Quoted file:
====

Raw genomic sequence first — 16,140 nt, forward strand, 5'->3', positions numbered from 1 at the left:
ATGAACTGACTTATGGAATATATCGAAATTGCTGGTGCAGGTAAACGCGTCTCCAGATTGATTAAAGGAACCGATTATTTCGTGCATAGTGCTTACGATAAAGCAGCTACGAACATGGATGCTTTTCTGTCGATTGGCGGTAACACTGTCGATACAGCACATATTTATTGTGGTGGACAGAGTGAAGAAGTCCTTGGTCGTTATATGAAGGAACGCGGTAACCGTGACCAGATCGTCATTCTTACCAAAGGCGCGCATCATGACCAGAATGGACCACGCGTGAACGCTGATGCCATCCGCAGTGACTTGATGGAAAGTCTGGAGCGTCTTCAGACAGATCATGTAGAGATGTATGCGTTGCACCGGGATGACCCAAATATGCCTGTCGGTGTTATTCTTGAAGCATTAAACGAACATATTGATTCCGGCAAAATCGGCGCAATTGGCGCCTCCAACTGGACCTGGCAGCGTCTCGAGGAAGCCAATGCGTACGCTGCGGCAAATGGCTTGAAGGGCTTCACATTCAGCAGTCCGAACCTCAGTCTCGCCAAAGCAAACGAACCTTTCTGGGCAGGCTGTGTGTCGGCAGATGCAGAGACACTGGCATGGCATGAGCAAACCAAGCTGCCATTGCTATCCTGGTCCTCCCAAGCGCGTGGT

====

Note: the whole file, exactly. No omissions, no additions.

Raw genomic sequence first — 16,140 nt, forward strand, 5'->3', positions numbered from 1 at the left:
ATGAACTGACTTATGGAATATATCGAAATTGCTGGTGCAGGTAAACGCGTCTCCAGATTGATTAAAGGAACCGATTATTTCGTGCATAGTGCTTACGATAAAGCAGCTACGAACATGGATGCTTTTCTGTCGATTGGCGGTAACACTGTCGATACAGCACATATTTATTGTGGTGGACAGAGTGAAGAAGTCCTTGGTCGTTATATGAAGGAACGCGGTAACCGTGACCAGATCGTCATTCTTACCAAAGGCGCGCATCATGACCAGAATGGACCACGCGTGAACGCTGATGCCATCCGCAGTGACTTGATGGAAAGTCTGGAGCGTCTTCAGACAGATCATGTAGAGATGTATGCGTTGCACCGGGATGACCCAAATATGCCTGTCGGTGTTATTCTTGAAGCATTAAACGAACATATTGATTCCGGCAAAATCGGCGCAATTGGCGCCTCCAACTGGACCTGGCAGCGTCTCGAGGAAGCCAATGCGTACGCTGCGGCAAATGGCTTGAAGGGCTTCACATTCAGCAGTCCGAACCTCAGTCTCGCCAAAGCAAACGAACCTTTCTGGGCAGGCTGTGTGTCGGCAGATGCAGAGACACTGGCATGGCATGAGCAAACCAAGCTGCCATTGCTATCCTGGTCCTCCCAAGCGCGTGGT